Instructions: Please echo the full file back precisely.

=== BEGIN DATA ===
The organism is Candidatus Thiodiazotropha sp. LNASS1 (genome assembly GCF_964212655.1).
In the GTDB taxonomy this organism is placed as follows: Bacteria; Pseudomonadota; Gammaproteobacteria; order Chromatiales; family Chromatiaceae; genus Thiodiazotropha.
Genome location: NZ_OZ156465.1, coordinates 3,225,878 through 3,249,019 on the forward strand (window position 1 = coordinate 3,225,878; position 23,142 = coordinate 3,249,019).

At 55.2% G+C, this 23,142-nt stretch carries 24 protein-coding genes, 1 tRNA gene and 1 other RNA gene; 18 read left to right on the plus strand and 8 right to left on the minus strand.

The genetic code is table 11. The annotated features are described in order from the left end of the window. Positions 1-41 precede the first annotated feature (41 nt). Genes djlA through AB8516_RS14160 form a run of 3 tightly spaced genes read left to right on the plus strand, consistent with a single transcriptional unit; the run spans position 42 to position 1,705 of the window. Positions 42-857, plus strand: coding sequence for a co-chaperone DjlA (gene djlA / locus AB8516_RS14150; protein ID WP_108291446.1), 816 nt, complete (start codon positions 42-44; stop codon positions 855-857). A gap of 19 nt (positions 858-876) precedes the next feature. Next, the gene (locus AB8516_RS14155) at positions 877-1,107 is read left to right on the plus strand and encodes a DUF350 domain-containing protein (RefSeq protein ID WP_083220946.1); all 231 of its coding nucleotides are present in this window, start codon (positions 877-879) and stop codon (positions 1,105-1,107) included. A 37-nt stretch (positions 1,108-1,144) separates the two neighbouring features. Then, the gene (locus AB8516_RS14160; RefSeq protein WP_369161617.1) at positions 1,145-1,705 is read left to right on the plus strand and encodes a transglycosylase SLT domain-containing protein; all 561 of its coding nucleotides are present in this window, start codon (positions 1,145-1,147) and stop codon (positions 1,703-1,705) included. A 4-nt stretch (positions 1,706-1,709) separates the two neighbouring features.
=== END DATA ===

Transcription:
The organism is Candidatus Thiodiazotropha sp. LNASS1 (genome assembly GCF_964212655.1).
In the GTDB taxonomy this organism is placed as follows: Bacteria; Pseudomonadota; Gammaproteobacteria; order Chromatiales; family Chromatiaceae; genus Thiodiazotropha.
Genome location: NZ_OZ156465.1, coordinates 3,225,878 through 3,249,019 on the forward strand (window position 1 = coordinate 3,225,878; position 23,142 = coordinate 3,249,019).

At 55.2% G+C, this 23,142-nt stretch carries 24 protein-coding genes, 1 tRNA gene and 1 other RNA gene; 18 read left to right on the plus strand and 8 right to left on the minus strand.

The genetic code is table 11. The annotated features are described in order from the left end of the window. Positions 1-41 precede the first annotated feature (41 nt). Genes djlA through AB8516_RS14160 form a run of 3 tightly spaced genes read left to right on the plus strand, consistent with a single transcriptional unit; the run spans position 42 to position 1,705 of the window. Positions 42-857, plus strand: coding sequence for a co-chaperone DjlA (gene djlA / locus AB8516_RS14150; protein ID WP_108291446.1), 816 nt, complete (start codon positions 42-44; stop codon positions 855-857). A gap of 19 nt (positions 858-876) precedes the next feature. Next, the gene (locus AB8516_RS14155) at positions 877-1,107 is read left to right on the plus strand and encodes a DUF350 domain-containing protein (RefSeq protein ID WP_083220946.1); all 231 of its coding nucleotides are present in this window, start codon (positions 877-879) and stop codon (positions 1,105-1,107) included. A 37-nt stretch (positions 1,108-1,144) separates the two neighbouring features. Then, the gene (locus AB8516_RS14160; RefSeq protein WP_369161617.1) at positions 1,145-1,705 is read left to right on the plus strand and encodes a transglycosylase SLT domain-containing protein; all 561 of its coding nucleotides are present in this window, start codon (positions 1,145-1,147) and stop codon (positions 1,703-1,705) included. A 4-nt stretch (positions 1,706-1,709) separates the two neighbouring features.